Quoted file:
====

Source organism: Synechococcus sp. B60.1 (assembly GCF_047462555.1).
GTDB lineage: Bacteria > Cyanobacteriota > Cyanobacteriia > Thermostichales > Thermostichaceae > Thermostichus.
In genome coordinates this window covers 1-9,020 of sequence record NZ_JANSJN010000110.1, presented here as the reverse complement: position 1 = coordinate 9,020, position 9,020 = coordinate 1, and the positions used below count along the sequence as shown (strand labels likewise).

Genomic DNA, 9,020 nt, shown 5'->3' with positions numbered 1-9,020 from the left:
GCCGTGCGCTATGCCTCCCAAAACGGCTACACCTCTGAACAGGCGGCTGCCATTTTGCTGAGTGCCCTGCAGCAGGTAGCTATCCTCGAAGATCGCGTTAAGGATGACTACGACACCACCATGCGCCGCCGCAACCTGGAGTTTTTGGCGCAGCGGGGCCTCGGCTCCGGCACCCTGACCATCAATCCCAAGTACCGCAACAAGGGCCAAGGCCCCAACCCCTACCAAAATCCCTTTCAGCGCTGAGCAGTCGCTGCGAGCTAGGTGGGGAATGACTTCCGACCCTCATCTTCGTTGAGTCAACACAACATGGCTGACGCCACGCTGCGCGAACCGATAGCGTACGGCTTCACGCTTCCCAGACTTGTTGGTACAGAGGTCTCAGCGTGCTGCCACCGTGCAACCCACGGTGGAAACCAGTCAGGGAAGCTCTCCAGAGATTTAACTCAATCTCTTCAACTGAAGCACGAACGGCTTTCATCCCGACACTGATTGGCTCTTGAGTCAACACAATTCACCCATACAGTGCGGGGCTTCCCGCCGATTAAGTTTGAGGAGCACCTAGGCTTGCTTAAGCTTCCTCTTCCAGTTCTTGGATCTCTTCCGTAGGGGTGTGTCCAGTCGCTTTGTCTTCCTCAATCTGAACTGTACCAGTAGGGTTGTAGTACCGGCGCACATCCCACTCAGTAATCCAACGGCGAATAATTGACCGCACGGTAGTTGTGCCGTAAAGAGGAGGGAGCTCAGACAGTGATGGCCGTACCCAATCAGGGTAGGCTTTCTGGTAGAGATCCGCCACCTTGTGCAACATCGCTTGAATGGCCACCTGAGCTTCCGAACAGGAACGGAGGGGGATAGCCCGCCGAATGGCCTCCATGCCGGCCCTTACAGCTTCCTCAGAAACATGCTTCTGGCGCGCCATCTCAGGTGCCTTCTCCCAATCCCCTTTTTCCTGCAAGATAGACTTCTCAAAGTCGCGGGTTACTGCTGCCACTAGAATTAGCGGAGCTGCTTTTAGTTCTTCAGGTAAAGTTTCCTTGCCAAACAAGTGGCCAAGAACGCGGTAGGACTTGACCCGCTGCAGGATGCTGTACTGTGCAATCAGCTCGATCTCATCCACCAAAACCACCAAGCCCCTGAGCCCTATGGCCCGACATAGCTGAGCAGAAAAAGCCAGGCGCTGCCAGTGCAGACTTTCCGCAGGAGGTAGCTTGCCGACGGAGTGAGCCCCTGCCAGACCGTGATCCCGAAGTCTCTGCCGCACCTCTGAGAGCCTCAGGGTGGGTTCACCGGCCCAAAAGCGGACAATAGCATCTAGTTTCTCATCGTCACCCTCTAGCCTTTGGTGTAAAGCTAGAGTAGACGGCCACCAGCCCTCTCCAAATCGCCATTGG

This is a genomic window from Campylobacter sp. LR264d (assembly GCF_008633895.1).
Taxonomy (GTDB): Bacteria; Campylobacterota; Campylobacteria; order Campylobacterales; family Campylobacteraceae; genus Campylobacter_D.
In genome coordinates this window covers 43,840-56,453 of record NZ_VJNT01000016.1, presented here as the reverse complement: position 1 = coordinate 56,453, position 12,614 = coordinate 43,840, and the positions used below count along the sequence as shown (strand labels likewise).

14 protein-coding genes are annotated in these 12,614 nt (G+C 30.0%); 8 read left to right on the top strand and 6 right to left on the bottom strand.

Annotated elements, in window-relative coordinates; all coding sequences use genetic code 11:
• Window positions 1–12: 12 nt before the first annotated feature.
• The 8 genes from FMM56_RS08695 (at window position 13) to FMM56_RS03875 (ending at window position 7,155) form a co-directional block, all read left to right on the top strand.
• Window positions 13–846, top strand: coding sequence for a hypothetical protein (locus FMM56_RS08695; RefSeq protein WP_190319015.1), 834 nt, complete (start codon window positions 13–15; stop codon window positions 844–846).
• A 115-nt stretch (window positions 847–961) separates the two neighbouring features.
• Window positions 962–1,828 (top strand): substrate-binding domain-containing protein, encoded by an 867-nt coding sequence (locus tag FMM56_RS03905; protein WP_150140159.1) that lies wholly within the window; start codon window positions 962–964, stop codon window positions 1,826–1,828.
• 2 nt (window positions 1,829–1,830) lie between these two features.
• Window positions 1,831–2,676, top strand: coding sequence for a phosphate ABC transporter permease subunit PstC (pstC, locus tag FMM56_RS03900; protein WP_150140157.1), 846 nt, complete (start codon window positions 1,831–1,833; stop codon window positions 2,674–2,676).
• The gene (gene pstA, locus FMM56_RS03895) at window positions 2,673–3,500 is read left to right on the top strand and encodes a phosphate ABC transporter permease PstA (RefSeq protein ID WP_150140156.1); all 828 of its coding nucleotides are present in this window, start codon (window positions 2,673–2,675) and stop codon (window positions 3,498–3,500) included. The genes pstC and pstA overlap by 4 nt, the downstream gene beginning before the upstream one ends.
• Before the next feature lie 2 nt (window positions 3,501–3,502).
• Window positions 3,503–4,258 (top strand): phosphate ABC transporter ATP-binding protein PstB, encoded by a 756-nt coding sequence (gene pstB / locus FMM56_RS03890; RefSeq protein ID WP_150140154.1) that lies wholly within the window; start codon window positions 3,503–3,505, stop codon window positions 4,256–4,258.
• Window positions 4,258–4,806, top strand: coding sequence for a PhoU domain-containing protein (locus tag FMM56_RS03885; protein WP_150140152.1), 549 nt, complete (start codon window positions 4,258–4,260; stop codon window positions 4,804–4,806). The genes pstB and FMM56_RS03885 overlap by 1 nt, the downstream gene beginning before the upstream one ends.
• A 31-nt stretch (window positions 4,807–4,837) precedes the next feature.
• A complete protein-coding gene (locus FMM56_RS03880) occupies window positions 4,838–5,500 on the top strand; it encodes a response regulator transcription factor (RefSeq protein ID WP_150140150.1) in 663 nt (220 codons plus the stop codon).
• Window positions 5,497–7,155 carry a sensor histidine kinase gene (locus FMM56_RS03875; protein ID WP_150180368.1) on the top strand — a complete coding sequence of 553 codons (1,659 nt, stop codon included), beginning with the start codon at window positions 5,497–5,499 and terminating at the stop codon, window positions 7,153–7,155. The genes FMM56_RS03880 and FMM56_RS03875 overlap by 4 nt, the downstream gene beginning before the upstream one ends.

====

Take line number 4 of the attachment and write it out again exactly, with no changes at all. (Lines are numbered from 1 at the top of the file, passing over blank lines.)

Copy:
Genomic DNA, 9,020 nt, shown 5'->3' with positions numbered 1-9,020 from the left: